Wednesday, March 21, 2012

Look Who Got Old and Fat!

The good thing about Facebook is you get to become a self-centered narcissistic ass who thinks every aspect of your dull existence is worth sharing with the world in the hopes of getting a reality show based on your life. Of course, that thought never occurred to me.


The other good thing about Facebook is that you can look through the photo albums of past flames and remark on their non-graceful aging and expanding waistlines. Of course, I would never do that.


A recent study showed that people who have more friends on Facebook have higher self-esteem, and many people base their self-worth on how many Facebook friends they have. Of course, I would never base my self-worth on the number of Facebook friends I have.

Reality check.

I use Facebook to promote my books and blog and to write bizarre posts about the crazy things – and people – I encounter as I lead my bizarre, everyday life. And, I base my self-esteem on how many people comment on my posts. I also like to post pictures of my landscaping attempts around my trailer. After all, I am the Gay Jew in the Trailer Park, so you must – absolutely must – see what I am doing to flame up my single-wide, whether you like it or not. Hint: click on the “Like” button.

Facebook uses me to see how long it takes an optimist can become a bitter old queen. According to the results of this experiment, it takes about three minutes for the conversion to be complete. Some would argue there is no conversion to complete.

A lot of us use social networking to catch up with – or more specifically – find old friends from our past, and this is where our parents had it a lot easier. There is something about losing touch with people that makes life so much better. But in our world of constant contact and updates on our everyday comings and goings, too much information is definitely contributing to our shorter lifespans. See, it has nothing to do with the economy or the national debt or lack of universal health care.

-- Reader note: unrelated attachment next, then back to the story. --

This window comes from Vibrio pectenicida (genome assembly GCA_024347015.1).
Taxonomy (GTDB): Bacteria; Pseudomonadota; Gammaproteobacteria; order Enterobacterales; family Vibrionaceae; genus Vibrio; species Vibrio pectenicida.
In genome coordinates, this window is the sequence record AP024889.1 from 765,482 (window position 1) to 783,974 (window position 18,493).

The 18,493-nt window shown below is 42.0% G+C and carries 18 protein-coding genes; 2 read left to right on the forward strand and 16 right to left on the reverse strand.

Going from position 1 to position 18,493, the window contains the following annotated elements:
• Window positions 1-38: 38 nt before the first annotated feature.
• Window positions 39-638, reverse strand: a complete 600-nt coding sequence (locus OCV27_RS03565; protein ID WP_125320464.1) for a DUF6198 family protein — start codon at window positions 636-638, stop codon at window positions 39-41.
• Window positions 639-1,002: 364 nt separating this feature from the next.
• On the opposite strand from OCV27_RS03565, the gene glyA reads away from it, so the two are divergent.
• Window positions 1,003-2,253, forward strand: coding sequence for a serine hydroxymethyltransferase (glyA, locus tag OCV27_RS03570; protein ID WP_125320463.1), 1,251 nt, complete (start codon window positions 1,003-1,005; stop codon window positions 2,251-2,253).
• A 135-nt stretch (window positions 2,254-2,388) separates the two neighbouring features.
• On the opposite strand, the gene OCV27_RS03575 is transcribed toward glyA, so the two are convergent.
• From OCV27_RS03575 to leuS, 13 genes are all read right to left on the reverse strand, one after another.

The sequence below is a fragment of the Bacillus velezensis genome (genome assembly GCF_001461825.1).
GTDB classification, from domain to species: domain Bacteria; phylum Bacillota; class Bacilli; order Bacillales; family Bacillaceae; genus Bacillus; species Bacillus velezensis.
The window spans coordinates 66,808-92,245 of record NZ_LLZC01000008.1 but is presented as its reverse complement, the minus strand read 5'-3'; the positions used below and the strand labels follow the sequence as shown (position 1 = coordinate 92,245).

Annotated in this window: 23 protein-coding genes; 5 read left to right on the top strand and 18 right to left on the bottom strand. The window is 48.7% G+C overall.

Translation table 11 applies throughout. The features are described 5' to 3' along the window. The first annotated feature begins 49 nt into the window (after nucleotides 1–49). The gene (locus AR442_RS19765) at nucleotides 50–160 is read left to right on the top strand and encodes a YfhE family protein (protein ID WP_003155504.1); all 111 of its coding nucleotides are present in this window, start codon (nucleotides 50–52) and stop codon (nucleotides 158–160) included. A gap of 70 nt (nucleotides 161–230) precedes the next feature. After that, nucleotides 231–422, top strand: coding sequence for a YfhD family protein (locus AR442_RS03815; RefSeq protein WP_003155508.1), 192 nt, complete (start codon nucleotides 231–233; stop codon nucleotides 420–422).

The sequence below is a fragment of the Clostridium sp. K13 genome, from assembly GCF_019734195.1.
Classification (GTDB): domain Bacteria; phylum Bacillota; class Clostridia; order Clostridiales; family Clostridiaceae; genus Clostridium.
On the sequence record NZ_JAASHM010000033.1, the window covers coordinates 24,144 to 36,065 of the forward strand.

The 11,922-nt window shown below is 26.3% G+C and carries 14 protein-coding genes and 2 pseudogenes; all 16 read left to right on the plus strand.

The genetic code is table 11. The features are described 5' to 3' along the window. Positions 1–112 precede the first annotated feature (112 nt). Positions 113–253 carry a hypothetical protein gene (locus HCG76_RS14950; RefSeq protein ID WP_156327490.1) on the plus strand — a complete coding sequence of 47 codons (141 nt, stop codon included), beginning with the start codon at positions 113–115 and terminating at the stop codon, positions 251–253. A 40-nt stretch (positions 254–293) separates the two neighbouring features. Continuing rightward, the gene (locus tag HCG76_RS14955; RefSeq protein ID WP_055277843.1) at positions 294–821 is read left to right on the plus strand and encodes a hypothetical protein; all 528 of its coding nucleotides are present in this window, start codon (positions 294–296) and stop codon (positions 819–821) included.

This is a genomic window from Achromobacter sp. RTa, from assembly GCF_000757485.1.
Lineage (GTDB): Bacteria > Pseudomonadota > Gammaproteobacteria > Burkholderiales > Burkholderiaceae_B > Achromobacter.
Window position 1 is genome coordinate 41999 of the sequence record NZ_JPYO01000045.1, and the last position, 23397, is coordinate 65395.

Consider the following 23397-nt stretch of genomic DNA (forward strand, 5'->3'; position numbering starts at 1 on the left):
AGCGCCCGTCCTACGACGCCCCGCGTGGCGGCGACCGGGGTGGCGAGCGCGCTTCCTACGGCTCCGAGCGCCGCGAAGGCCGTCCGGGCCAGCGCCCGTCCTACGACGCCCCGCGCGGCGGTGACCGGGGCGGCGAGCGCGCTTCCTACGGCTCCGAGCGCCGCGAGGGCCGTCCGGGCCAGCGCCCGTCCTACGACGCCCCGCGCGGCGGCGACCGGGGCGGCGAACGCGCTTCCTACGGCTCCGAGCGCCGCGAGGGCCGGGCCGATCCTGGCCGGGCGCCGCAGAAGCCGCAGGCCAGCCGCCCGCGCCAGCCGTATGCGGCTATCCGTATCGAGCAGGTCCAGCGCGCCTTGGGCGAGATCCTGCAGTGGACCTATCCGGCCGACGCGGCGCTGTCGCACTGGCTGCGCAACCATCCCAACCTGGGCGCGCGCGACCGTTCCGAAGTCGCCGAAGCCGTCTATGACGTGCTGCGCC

There is a reason God made the Earth so big: so we could move away and not look back. Did we learn nothing from Mrs. Lot? Salt causes hypertension, and so does looking up your old friends and lovers.

Take it from someone who is approaching fifty and still single; stop looking back!

Here is how our parents received an update on an old flame:

“Remember that redhead you dated in high school with the big tits?”

“Yes. How is she?”


See. No drama, no curiosity. Just the facts.

As an historical researcher, I cannot help but look up old friends to find out where they are, what they are doing, whom they have married and divorced, how many kids they have, and lately, who is now a grandparent. I still refuse to believe I am old enough to have contemporaries with grandchildren. They must be foster grandchildren or there is a typo in the photo captions.

In my research, this is what I have discovered.

The guy who told me he couldn’t see me anymore because he found Jesus and had become straight and was going to marry a woman married a woman, had a kid, moved to the northwest, divorced the woman, married a man, put on at least fifty pounds, and has not aged well.

The guy who told me he couldn’t see me anymore because he met someone else, moved to the Midwest with his new boyfriend, broke up with him, moved to the West Coast, is on his third boyfriend, put on at least fifty pounds, and has not aged well.

The guy who told me he couldn’t see me anymore because he was actually dating someone else at the same time, just celebrated a milestone anniversary, travelled the world, and bought a house with his Mister Man. And yes, he put on at least fifty pounds and has not aged well.